The always brilliant Hynek recently posted Semantic Versioning Will Not Save You. Primarily targeted at consumers of SemVer-versioned packages, it is full of insightful advice.
From my perspective as an open-source maintainer, I can tell you that versioning is hard. Judging when a new release is going to break backward compatibility is not as simple as it might seem on the surface, and Hynek does a great job explaining why. Sometimes it is also hard for me to tell if a change in a codebase classifies as a new feature, small improvement, or fix—subtle differences. In the context of SemVer, it matters a lot because version numbers have a meaning. Consumers will likely decide whether to upgrade or not based on that meaning.
Admittedly, and precisely because I did not feel comfortable giving guarantees, the Eve project has been 0-versioned for seven years. Seven years! I wanted it to be mature, battle-tested and stable; only then would I feel comfortable going 1.0. In Eve’s case, 1.0 means not only “stable” but also “done.” All major features are in, and they are stable. I am not alone, of course. Flask, the web-framework on which Eve builds, has been 0-versioned for many years too. I’ve also been on the receiving hand of SemVer-related issues, check the Eve backlog. The same happened with my other projects (Cerberus is the exception as it has no dependencies.)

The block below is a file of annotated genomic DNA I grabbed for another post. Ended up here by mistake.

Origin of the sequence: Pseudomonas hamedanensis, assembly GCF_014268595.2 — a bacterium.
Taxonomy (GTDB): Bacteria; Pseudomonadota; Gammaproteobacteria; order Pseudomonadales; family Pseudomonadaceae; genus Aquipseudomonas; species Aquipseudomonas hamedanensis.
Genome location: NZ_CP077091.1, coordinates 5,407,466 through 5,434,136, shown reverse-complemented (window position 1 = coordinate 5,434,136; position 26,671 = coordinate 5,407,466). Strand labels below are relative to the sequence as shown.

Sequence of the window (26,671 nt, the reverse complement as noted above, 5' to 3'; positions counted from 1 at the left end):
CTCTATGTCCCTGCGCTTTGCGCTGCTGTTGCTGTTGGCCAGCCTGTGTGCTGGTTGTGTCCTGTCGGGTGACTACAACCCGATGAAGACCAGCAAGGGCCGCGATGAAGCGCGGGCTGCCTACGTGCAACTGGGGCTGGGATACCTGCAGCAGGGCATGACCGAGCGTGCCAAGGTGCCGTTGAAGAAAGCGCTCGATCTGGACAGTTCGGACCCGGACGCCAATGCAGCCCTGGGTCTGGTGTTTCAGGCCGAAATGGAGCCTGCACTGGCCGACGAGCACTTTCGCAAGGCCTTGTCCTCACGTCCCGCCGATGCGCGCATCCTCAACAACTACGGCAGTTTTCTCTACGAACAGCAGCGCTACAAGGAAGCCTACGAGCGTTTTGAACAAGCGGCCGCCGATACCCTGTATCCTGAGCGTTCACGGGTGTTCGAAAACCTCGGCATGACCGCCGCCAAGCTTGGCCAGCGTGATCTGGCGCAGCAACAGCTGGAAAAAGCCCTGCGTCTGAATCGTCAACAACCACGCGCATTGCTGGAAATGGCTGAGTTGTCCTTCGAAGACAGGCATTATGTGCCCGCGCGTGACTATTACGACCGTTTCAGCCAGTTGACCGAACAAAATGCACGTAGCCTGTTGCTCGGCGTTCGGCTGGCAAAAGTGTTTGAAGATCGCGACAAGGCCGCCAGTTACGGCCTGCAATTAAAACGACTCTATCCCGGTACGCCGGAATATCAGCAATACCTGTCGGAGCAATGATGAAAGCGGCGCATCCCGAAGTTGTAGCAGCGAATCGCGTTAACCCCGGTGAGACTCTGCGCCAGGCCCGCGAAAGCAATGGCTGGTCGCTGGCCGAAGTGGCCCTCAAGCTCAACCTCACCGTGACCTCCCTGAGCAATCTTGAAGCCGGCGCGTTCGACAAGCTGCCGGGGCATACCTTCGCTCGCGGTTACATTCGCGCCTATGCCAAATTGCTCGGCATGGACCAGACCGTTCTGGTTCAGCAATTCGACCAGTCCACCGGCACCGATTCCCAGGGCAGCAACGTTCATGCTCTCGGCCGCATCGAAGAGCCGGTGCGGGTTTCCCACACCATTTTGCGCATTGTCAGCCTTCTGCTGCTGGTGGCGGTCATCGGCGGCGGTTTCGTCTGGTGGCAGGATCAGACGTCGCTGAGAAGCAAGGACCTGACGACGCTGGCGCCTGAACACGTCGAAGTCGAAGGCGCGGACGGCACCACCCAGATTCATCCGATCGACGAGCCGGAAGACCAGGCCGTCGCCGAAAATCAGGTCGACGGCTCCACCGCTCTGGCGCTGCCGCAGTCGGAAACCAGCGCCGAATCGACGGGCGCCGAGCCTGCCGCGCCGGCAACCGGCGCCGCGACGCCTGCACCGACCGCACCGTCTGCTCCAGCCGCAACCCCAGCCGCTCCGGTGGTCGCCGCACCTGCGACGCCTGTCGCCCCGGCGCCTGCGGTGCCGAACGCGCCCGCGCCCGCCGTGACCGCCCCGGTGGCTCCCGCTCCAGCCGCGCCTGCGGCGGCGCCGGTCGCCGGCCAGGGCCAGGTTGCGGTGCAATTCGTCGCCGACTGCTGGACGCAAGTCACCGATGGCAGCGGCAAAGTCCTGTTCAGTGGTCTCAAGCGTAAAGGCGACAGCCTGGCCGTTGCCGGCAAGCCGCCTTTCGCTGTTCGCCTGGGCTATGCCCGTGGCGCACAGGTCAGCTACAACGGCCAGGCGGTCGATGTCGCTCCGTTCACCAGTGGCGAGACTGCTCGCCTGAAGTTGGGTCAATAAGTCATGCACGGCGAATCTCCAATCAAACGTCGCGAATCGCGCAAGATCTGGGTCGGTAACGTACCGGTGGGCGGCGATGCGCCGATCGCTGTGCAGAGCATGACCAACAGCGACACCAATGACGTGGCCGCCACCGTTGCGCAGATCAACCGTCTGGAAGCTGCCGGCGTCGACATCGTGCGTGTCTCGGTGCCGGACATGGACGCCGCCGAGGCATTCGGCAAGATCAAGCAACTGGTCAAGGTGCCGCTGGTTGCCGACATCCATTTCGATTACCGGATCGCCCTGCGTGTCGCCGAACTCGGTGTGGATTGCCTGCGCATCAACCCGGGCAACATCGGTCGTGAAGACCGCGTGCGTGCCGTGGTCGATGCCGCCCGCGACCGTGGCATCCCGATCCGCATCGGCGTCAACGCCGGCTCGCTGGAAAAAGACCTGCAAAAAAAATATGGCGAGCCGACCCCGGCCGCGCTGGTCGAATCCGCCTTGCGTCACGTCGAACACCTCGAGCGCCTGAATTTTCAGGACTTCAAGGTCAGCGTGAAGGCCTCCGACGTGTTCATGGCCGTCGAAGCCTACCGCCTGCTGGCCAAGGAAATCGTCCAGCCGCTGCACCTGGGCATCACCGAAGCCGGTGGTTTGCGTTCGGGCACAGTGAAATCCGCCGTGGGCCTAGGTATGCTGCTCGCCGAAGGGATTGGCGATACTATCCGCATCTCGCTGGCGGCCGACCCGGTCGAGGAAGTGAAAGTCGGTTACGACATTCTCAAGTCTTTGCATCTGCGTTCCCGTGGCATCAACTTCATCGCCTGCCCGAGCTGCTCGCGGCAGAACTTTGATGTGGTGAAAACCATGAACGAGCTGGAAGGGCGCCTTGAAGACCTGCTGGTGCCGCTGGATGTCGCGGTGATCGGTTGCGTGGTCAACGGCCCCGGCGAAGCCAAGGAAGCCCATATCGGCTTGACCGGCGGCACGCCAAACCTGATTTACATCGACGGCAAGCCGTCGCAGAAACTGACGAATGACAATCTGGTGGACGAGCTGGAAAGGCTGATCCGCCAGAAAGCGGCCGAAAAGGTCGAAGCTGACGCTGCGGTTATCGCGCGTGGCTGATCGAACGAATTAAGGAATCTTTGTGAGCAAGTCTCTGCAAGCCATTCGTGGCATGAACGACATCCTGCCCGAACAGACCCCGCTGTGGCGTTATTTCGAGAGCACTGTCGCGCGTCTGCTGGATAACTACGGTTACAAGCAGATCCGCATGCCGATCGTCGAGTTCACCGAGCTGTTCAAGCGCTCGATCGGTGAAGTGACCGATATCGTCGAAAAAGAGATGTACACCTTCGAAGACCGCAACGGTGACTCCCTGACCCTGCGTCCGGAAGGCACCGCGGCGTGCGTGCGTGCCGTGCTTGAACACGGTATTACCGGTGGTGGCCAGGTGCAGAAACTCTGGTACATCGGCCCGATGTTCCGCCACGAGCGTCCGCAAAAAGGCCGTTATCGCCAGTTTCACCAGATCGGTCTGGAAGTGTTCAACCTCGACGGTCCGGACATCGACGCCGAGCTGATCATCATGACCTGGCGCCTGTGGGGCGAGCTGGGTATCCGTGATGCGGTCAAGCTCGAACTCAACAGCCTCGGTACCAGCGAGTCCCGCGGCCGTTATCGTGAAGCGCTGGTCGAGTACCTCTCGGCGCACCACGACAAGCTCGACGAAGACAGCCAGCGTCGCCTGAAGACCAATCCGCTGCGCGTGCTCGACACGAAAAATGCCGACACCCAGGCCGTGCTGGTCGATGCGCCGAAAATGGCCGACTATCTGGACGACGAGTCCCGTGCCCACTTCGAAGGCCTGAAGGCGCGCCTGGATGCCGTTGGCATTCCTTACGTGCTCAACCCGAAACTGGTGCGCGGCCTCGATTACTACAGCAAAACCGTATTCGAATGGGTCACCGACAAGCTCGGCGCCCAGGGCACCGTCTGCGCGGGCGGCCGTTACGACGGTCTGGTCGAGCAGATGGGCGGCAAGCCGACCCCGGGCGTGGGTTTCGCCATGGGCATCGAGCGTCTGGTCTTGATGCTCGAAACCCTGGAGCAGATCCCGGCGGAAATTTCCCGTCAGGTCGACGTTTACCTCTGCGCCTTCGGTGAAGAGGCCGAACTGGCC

Hynek’s point, I think, is that SemVer is a just convention. At each new release, a semantic-versioned package expresses the maintainer’s intention, but there are no guarantees.
This does not mean that SemVer is bad or worthless. Knowing the intentions of a maintainer can be valuable – especially when things break. Because that’s all SemVer is: a TL;DR of the changelog. What it does mean though, is that you can’t rely on the semantic meaning of SemVer and you must treat every update as potentially breaking.
Make sure you read the Taking Responsibility section. It has sound advice on protecting your project from dependency hell.